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American voters have decisively rejected the Obama Democrats’ vast expansion of the size and scope of government.

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The state elections are important for one more reason.

Under the Constitution, the number of House seats for each state must be apportioned by population.

Next month the Census Bureau will announce the results of the 2010 Census and the reapportionment will be governed by a statutory formula.

Texas, which has had a prosperous decade, is projected to gain four seats; California, its economy plundered by public sector unions, is projected to gain none for the first time since it was admitted to the Union in 1850.

Both Reagan and Obama came to office with reputations as inspiring orators and with professional pedigrees (movie actor, community organiser) unusual for a practical politician.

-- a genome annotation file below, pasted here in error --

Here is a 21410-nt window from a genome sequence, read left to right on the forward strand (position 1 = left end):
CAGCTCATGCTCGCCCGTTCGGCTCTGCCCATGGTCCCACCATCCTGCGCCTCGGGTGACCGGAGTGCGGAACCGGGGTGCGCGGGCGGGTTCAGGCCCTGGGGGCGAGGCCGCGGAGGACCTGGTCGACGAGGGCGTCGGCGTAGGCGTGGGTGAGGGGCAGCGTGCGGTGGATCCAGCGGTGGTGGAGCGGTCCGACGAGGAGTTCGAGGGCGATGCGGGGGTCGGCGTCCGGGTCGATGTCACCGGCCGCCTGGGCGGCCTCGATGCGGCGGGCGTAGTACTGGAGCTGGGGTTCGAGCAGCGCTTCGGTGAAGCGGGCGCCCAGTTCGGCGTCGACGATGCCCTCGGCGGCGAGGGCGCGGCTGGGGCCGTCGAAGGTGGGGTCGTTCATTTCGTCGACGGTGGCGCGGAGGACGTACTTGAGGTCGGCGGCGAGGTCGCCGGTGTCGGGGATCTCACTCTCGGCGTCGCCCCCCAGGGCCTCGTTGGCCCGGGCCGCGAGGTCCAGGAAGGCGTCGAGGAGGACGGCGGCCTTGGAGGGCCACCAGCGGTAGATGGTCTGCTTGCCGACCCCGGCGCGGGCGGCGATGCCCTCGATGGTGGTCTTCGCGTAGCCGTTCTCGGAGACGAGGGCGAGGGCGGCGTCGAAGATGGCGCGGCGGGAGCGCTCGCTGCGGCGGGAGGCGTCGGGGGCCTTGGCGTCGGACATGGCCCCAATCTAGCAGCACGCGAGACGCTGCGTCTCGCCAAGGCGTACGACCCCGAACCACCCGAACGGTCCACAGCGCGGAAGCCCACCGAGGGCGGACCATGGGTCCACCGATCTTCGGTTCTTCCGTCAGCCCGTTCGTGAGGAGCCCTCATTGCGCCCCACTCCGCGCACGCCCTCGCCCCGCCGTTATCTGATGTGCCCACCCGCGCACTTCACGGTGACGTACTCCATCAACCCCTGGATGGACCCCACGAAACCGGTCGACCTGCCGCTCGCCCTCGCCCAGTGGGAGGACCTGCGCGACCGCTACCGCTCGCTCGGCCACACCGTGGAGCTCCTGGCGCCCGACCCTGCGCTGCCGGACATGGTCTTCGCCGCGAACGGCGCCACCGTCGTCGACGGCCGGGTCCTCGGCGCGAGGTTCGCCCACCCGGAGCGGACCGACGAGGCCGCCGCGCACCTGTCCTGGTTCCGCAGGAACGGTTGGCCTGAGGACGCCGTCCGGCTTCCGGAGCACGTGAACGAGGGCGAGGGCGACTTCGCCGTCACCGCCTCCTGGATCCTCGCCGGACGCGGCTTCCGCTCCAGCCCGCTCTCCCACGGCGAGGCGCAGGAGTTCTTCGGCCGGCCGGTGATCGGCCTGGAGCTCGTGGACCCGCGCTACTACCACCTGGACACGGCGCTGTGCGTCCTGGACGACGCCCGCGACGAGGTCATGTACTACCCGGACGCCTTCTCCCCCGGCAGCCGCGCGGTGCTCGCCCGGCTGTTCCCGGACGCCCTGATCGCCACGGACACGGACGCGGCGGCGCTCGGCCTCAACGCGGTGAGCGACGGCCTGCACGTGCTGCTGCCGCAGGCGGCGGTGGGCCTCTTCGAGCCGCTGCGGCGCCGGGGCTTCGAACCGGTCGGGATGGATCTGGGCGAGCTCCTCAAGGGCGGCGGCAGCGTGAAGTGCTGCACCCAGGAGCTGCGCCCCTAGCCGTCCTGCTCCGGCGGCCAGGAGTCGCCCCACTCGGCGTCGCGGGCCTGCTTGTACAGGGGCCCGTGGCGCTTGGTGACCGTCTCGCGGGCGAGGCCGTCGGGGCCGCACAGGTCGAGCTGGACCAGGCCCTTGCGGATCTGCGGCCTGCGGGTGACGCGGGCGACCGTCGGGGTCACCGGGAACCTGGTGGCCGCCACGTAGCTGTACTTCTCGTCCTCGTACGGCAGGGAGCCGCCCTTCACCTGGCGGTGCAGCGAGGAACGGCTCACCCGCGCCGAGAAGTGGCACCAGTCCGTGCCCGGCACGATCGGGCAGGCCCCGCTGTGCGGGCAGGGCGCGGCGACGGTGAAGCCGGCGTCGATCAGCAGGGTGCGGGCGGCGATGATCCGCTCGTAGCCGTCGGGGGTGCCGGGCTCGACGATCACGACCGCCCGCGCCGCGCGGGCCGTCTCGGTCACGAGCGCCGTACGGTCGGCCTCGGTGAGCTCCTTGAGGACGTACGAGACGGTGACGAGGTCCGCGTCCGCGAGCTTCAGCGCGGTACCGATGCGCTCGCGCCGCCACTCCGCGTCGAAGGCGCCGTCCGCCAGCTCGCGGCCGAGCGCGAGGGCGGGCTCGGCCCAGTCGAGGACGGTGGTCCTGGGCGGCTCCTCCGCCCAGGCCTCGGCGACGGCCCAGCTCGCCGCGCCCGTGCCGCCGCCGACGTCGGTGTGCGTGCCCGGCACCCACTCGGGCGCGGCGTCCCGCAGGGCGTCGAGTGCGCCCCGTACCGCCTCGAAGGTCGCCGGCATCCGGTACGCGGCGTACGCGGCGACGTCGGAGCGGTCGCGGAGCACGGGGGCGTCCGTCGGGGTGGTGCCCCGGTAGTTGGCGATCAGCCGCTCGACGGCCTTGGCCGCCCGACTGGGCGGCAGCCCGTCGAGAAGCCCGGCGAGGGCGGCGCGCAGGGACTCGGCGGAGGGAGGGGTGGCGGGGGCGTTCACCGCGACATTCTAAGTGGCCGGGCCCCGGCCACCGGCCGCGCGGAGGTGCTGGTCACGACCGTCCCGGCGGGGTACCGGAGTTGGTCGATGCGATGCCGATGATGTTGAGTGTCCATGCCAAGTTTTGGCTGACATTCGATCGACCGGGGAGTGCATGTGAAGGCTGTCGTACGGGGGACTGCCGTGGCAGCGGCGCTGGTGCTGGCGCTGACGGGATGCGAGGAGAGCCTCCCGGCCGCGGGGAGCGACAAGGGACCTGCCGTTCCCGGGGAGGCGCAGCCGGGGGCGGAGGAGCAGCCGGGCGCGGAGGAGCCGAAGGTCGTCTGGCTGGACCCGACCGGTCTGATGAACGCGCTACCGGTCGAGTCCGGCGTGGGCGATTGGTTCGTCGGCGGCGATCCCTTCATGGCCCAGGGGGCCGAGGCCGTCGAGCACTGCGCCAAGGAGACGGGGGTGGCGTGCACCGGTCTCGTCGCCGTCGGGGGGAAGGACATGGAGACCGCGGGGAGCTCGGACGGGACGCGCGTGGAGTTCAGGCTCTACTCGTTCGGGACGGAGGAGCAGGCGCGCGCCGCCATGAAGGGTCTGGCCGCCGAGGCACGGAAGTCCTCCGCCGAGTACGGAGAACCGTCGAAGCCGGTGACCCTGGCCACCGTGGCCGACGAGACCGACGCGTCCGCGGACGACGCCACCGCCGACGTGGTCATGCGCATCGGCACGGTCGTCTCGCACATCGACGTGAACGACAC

Both came to office while the economy was languishing and both saw recessions deepen in their first two years.

That leaves Illinois (18) as the one large state in which Democrats will control redistricting, provided that Democratic Governor Pat Quinn holds on to the 9,000-vote lead he currently enjoys - not a sure thing.

But we are getting into political mechanics here, and risk losing sight of the big lesson of this election.

Exit polls showed that most voters believed that Reagan’s economic policies would produce a good economic recovery in the long run.

Lower tax rates, reductions in scheduled government spending -voters believed these would lead to a private sector recovery after an extended period of economic stagnation. The Obama Democrats lost about 65 seats - an unusually high number.

And polling showed that most voters believe that their policies of increasing government spending and deficits and increasing at least some tax rates will lead not to a private sector recovery but to a continuation of the stagnation so apparent in just about every economic statistic.

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